Worldbuilding Wednesday 12/8/21: Let’s Talk About Camelot

“On second thought, let us not go to Camelot, for it is a silly place.”

The British comedy troupe Monty Python famously skewered the legend of King Arthur in Monty Python and the Holy Grail, destined to live forever in the minds of a certain generation who encountered it first during a fundraising drive on PBS. **  The Pythons did not have much of a budget, so there were no real horses, just prancing squires clopping coconut shells together following the fabled knights. Lack of funding became absurdist humor at its finest. Yet, even through all the mayhem, satire, and silliness, the grandeur and mystery of Arthur’s Britain shines through, in spite of the boys’ efforts to eradicate it.

Camelot was not, in fact, an actual artifact of that early Medieval era. It was invented in the 12th century by the French, who had begun to perfect the form of literature known as the chivalric romance. Camelot was both the name of King Arthur’s castle and his court and the French spellings were varied, ranging from the familiar one we know today to Gamalaot and Kaamaloth. Some scholars think the writer who first mentioned Camelot, Chrétien de Troyes, cribbed it from Camlann, the place name of Arthur’s last battle in Welsh myth. Other scholars cite Camulodunum, a city name  from Roman Britain, as the writer’s  influence. Whatever the case, Camelot was entirely mythical, despite tourist literature from contemporary English towns who attempt to associate it with their local bog, tor, or neolithic hill fort.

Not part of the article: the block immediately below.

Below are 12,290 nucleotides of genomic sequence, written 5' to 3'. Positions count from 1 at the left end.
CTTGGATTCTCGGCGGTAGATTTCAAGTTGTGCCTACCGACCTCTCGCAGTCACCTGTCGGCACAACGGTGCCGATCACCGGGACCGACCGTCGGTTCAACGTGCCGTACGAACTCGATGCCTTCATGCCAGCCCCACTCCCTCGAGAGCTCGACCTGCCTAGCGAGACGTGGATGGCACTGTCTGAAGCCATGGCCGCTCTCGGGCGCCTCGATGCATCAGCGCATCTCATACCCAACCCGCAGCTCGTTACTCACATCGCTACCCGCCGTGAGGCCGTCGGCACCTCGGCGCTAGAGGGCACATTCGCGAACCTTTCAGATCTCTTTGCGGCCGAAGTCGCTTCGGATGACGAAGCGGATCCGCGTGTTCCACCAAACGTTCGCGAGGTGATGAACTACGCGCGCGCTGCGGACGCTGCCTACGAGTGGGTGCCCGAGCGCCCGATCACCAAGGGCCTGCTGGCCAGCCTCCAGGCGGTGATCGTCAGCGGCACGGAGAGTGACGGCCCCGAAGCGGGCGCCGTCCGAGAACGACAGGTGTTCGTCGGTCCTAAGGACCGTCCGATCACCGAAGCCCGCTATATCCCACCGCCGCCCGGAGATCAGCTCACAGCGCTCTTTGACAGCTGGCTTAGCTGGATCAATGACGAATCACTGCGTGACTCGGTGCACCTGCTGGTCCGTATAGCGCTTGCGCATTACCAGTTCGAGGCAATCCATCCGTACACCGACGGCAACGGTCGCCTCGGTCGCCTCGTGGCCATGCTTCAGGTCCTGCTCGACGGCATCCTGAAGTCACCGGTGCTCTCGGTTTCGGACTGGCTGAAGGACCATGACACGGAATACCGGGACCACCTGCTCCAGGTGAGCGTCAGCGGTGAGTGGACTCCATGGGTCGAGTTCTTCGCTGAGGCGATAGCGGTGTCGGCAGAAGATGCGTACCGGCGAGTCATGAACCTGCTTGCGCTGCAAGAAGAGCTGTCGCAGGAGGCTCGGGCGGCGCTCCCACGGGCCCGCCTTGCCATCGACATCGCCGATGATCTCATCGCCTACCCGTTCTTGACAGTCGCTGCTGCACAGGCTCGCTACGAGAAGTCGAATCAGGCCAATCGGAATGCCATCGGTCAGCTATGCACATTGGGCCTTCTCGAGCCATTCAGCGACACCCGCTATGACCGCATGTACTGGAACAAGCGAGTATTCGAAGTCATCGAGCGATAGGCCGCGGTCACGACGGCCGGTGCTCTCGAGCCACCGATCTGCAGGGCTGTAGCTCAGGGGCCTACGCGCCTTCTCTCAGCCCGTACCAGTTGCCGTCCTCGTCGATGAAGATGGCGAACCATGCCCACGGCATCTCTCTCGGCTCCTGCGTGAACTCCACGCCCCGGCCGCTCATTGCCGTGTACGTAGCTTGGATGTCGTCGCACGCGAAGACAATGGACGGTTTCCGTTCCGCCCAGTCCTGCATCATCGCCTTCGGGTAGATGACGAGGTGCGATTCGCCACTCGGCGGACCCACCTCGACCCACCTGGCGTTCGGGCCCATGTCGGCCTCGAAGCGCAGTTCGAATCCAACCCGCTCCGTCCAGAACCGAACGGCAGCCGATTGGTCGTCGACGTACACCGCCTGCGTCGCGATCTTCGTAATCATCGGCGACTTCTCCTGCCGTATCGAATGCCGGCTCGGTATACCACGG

But. There are also ancient place names in England from which the name may come, such as the river Cam in Somerset, and the Celtic place name cantmael and its derivative camel (not the animal, which wasn’t known in those times.) Cantmael is a mashup of two Celtic words, canto, meaning district, and mael, a bare hill. It doesn’t take much imagination to get Camelot out of that.

Camelot appeared off and on in the French romances, but it took 15th century English writer Thomas Malory to truly bring it into prominence when he wrote Le Morte d’Arthur, a retelling of the earlier stories. The legends in the English-speaking world took off from there.

Want a name like Camelot, but not too Camelot-y?


Other Camelots















** As I did as a young teen. I tuned in during the “Knights who say ‘Nih’ ” scene.

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